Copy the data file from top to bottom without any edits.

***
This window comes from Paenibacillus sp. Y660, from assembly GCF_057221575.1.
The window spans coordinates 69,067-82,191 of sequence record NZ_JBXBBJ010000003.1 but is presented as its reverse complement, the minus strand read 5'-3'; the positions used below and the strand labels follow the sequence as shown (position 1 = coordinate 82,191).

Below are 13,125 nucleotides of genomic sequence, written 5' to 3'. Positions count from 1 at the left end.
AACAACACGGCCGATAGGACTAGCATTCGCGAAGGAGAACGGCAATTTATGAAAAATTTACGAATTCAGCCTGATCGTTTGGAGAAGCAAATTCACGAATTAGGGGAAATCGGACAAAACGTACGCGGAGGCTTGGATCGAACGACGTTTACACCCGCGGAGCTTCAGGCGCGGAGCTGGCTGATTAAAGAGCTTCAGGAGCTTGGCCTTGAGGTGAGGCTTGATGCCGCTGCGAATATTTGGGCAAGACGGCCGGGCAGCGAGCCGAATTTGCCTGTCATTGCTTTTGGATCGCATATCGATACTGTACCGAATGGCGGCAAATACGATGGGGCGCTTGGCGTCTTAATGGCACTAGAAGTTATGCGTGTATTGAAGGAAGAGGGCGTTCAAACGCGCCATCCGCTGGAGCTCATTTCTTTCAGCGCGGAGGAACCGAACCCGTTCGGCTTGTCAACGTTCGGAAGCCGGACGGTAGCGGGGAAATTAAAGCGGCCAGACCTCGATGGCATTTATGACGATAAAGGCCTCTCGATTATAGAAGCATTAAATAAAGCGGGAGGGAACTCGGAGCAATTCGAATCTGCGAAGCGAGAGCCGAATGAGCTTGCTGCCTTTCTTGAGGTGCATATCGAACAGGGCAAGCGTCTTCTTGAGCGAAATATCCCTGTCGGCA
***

This window comes from Paenibacillus sp. Y660, from assembly GCF_057221575.1.
The window spans coordinates 69,067-82,191 of sequence record NZ_JBXBBJ010000003.1 but is presented as its reverse complement, the minus strand read 5'-3'; the positions used below and the strand labels follow the sequence as shown (position 1 = coordinate 82,191).

Below are 13,125 nucleotides of genomic sequence, written 5' to 3'. Positions count from 1 at the left end.
AACAACACGGCCGATAGGACTAGCATTCGCGAAGGAGAACGGCAATTTATGAAAAATTTACGAATTCAGCCTGATCGTTTGGAGAAGCAAATTCACGAATTAGGGGAAATCGGACAAAACGTACGCGGAGGCTTGGATCGAACGACGTTTACACCCGCGGAGCTTCAGGCGCGGAGCTGGCTGATTAAAGAGCTTCAGGAGCTTGGCCTTGAGGTGAGGCTTGATGCCGCTGCGAATATTTGGGCAAGACGGCCGGGCAGCGAGCCGAATTTGCCTGTCATTGCTTTTGGATCGCATATCGATACTGTACCGAATGGCGGCAAATACGATGGGGCGCTTGGCGTCTTAATGGCACTAGAAGTTATGCGTGTATTGAAGGAAGAGGGCGTTCAAACGCGCCATCCGCTGGAGCTCATTTCTTTCAGCGCGGAGGAACCGAACCCGTTCGGCTTGTCAACGTTCGGAAGCCGGACGGTAGCGGGGAAATTAAAGCGGCCAGACCTCGATGGCATTTATGACGATAAAGGCCTCTCGATTATAGAAGCATTAAATAAAGCGGGAGGGAACTCGGAGCAATTCGAATCTGCGAAGCGAGAGCCGAATGAGCTTGCTGCCTTTCTTGAGGTGCATATCGAACAGGGCAAGCGTCTTCTTGAGCGAAATATCCCTGTCGGCA